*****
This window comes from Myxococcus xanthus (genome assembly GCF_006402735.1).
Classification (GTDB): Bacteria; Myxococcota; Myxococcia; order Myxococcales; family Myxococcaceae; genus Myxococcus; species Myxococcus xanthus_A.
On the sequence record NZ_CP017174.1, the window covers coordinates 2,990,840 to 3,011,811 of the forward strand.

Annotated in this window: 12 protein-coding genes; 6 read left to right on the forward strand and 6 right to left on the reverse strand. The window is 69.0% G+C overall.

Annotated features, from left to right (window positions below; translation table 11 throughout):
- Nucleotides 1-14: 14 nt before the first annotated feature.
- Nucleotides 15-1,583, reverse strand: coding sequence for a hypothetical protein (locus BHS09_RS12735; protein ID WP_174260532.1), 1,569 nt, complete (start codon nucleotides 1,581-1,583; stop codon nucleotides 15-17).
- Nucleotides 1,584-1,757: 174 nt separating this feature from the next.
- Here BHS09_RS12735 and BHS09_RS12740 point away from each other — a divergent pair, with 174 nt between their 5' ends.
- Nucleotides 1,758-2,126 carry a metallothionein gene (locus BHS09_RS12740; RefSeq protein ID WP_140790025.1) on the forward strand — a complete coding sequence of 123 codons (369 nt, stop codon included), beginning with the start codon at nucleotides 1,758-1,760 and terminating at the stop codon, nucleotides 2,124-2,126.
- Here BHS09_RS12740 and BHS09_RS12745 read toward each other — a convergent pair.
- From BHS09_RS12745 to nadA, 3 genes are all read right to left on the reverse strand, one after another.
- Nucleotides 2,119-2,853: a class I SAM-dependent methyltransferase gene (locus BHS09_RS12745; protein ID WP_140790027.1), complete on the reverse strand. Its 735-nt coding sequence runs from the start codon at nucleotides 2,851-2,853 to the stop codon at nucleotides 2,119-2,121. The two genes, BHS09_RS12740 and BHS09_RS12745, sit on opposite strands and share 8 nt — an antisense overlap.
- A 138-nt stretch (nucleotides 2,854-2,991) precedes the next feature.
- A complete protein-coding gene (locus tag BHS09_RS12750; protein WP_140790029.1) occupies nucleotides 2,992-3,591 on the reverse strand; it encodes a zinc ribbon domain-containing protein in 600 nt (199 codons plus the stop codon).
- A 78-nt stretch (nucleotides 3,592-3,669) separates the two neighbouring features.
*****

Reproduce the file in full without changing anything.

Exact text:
This window comes from Myxococcus xanthus (genome assembly GCF_006402735.1).
Classification (GTDB): Bacteria; Myxococcota; Myxococcia; order Myxococcales; family Myxococcaceae; genus Myxococcus; species Myxococcus xanthus_A.
On the sequence record NZ_CP017174.1, the window covers coordinates 2,990,840 to 3,011,811 of the forward strand.

Annotated in this window: 12 protein-coding genes; 6 read left to right on the forward strand and 6 right to left on the reverse strand. The window is 69.0% G+C overall.

Annotated features, from left to right (window positions below; translation table 11 throughout):
- Nucleotides 1-14: 14 nt before the first annotated feature.
- Nucleotides 15-1,583, reverse strand: coding sequence for a hypothetical protein (locus BHS09_RS12735; protein ID WP_174260532.1), 1,569 nt, complete (start codon nucleotides 1,581-1,583; stop codon nucleotides 15-17).
- Nucleotides 1,584-1,757: 174 nt separating this feature from the next.
- Here BHS09_RS12735 and BHS09_RS12740 point away from each other — a divergent pair, with 174 nt between their 5' ends.
- Nucleotides 1,758-2,126 carry a metallothionein gene (locus BHS09_RS12740; RefSeq protein ID WP_140790025.1) on the forward strand — a complete coding sequence of 123 codons (369 nt, stop codon included), beginning with the start codon at nucleotides 1,758-1,760 and terminating at the stop codon, nucleotides 2,124-2,126.
- Here BHS09_RS12740 and BHS09_RS12745 read toward each other — a convergent pair.
- From BHS09_RS12745 to nadA, 3 genes are all read right to left on the reverse strand, one after another.
- Nucleotides 2,119-2,853: a class I SAM-dependent methyltransferase gene (locus BHS09_RS12745; protein ID WP_140790027.1), complete on the reverse strand. Its 735-nt coding sequence runs from the start codon at nucleotides 2,851-2,853 to the stop codon at nucleotides 2,119-2,121. The two genes, BHS09_RS12740 and BHS09_RS12745, sit on opposite strands and share 8 nt — an antisense overlap.
- A 138-nt stretch (nucleotides 2,854-2,991) precedes the next feature.
- A complete protein-coding gene (locus tag BHS09_RS12750; protein WP_140790029.1) occupies nucleotides 2,992-3,591 on the reverse strand; it encodes a zinc ribbon domain-containing protein in 600 nt (199 codons plus the stop codon).
- A 78-nt stretch (nucleotides 3,592-3,669) separates the two neighbouring features.